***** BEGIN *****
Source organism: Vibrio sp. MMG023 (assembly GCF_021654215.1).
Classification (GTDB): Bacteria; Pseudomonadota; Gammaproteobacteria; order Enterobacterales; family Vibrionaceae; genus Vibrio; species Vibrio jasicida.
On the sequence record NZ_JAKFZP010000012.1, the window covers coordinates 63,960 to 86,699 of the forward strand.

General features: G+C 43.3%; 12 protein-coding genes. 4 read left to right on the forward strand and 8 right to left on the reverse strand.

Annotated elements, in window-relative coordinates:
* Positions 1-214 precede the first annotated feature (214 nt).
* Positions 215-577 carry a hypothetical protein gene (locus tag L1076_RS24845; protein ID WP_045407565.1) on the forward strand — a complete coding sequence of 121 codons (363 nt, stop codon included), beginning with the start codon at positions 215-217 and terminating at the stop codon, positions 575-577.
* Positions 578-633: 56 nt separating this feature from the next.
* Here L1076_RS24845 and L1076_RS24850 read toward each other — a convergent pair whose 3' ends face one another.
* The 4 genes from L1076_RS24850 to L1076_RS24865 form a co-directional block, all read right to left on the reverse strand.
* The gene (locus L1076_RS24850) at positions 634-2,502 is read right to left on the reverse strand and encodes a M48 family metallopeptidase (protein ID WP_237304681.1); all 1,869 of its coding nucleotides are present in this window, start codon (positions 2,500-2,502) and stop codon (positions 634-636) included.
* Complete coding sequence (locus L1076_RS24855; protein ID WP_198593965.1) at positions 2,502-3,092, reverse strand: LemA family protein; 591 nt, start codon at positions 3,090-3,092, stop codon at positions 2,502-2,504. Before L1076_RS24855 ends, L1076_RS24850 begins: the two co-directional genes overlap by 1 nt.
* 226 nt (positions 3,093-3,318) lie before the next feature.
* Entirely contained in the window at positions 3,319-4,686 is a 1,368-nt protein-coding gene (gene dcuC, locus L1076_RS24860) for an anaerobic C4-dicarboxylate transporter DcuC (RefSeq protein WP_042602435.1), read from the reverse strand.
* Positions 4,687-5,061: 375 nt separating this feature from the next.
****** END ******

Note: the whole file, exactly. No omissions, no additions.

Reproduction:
Source organism: Vibrio sp. MMG023 (assembly GCF_021654215.1).
Classification (GTDB): Bacteria; Pseudomonadota; Gammaproteobacteria; order Enterobacterales; family Vibrionaceae; genus Vibrio; species Vibrio jasicida.
On the sequence record NZ_JAKFZP010000012.1, the window covers coordinates 63,960 to 86,699 of the forward strand.

General features: G+C 43.3%; 12 protein-coding genes. 4 read left to right on the forward strand and 8 right to left on the reverse strand.

Annotated elements, in window-relative coordinates:
* Positions 1-214 precede the first annotated feature (214 nt).
* Positions 215-577 carry a hypothetical protein gene (locus tag L1076_RS24845; protein ID WP_045407565.1) on the forward strand — a complete coding sequence of 121 codons (363 nt, stop codon included), beginning with the start codon at positions 215-217 and terminating at the stop codon, positions 575-577.
* Positions 578-633: 56 nt separating this feature from the next.
* Here L1076_RS24845 and L1076_RS24850 read toward each other — a convergent pair whose 3' ends face one another.
* The 4 genes from L1076_RS24850 to L1076_RS24865 form a co-directional block, all read right to left on the reverse strand.
* The gene (locus L1076_RS24850) at positions 634-2,502 is read right to left on the reverse strand and encodes a M48 family metallopeptidase (protein ID WP_237304681.1); all 1,869 of its coding nucleotides are present in this window, start codon (positions 2,500-2,502) and stop codon (positions 634-636) included.
* Complete coding sequence (locus L1076_RS24855; protein ID WP_198593965.1) at positions 2,502-3,092, reverse strand: LemA family protein; 591 nt, start codon at positions 3,090-3,092, stop codon at positions 2,502-2,504. Before L1076_RS24855 ends, L1076_RS24850 begins: the two co-directional genes overlap by 1 nt.
* 226 nt (positions 3,093-3,318) lie before the next feature.
* Entirely contained in the window at positions 3,319-4,686 is a 1,368-nt protein-coding gene (gene dcuC, locus L1076_RS24860) for an anaerobic C4-dicarboxylate transporter DcuC (RefSeq protein WP_042602435.1), read from the reverse strand.
* Positions 4,687-5,061: 375 nt separating this feature from the next.